Writing is a huge part of my life. I draw inspiration from all around me for fiction and nonfiction ideas. Since my time is no longer occupied by assigned readings for class, I have more time to read what I choose. It’s all in the name of becoming a stronger writer, to show myself that with dedication I can create worthy pieces.
One goal I have is, by the end of the year, to submit a short story or an essay to a literary magazine. Quite frankly, it terrifies me. It scares me because I’m worried my work isn’t good enough to be published. I’m scared they’ll see too many flaws to even justify continuing to read past the first page.
Ah, impostor syndrome. The stranger that was always walking with me but that I could never name.
According to Dr. Pauline Clance, one of the women who coined the term, it is feeling like one’s success “has been due to some mysterious fluke or luck or great effort.” It’s feeling like you’re not good enough, that all the praise and awards you’ve received were mistaken. What’s interesting is that of the times I’ve heard impostor syndrome mentioned, I’ve mostly heard it from the mouths of women. This isn’t to say that men also don’t experience it, but it is to say that, in my eyes, women are more aware that they struggle with these feelings. I imagine women who enter higher education, receive high accolades, high positions in the workforce, and so on, have to deal with being questioned by others around them who are not convinced by their intelligence or work ethic. Women are constantly having to prove themselves worthy.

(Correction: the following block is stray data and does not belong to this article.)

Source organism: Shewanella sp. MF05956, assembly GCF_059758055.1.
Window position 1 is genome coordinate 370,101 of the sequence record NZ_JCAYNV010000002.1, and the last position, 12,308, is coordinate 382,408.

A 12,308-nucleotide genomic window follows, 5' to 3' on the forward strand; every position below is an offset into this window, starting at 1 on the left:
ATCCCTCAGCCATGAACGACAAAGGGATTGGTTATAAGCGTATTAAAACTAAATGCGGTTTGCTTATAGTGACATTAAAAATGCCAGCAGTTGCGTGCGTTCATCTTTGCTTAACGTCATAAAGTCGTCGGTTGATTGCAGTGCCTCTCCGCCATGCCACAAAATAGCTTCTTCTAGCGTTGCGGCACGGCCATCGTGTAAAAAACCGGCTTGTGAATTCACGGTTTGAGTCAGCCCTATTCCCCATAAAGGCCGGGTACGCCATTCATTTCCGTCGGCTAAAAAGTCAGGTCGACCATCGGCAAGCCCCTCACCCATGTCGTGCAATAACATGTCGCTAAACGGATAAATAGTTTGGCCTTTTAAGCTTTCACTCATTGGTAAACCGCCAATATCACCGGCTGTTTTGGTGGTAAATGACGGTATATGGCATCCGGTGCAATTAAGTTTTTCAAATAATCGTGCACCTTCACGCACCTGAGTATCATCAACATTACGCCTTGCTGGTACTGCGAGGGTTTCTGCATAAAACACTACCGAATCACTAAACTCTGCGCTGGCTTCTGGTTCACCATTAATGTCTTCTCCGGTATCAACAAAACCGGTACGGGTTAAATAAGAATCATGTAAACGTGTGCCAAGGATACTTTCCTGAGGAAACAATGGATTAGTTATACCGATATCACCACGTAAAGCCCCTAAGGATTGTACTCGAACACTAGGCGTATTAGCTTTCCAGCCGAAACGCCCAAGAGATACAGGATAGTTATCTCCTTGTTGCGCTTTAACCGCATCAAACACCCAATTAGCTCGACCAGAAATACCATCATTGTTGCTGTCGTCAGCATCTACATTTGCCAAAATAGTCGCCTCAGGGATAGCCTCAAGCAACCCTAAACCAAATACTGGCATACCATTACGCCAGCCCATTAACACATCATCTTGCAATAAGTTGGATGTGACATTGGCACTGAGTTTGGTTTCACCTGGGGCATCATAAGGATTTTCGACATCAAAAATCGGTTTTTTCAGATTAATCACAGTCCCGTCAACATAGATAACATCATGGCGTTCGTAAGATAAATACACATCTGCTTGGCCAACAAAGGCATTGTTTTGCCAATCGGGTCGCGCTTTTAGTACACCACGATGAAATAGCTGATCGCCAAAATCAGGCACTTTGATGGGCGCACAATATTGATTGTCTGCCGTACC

In high school, when I had the free time to write novels, I openly shared my works with my friends. They enjoyed reading them, were devastated by them. It felt good to see them moved by my writing. Then I entered college. I can’t pinpoint the exact moment in which I began to feel the cold water of sub-parity filling my lungs, but it did. At the same time, I worked hard on my writing, on studying the techniques of infamous authors and their infamous stories, and on discovering my own style. I applied to the literary prose concentration at my university, a boulder of pessimism settling into my gut. Impostor syndrome told me I wasn’t good enough to get in. When I was accepted, I was both surprised and relieved.
There was a guy in my program. He was tall and soft-spoken and was deeply enamored with James Joyce. I was amazed at how he was able to weave adjectives and nouns together to make the simple complex and interesting. My graduating class was full of excellent, strong writers and every time I read their stories I felt that boulder again, the one that whispered into my brain and said “maybe you’re not as good as you think.”
Fourth year came around. I had to complete some major requirements and was anticipating writing a 40+ page thesis in the spring semester. One of the requirements of the literary prose concentration is to take 2 topics classes, basically specific literature classes. The first was about the fantastic, and the second we studied the construction of the short novel. I remember in the first topics class, a guy and I were waiting outside of the classroom. We hadn’t talked much before, but whenever we did our interactions were friendly. We were discussing the writing exercises we had to turn in. He was frustrated with some of the work other classmates turned in and then: “I dunno, but personally I think you’re one of the best writers in the class.”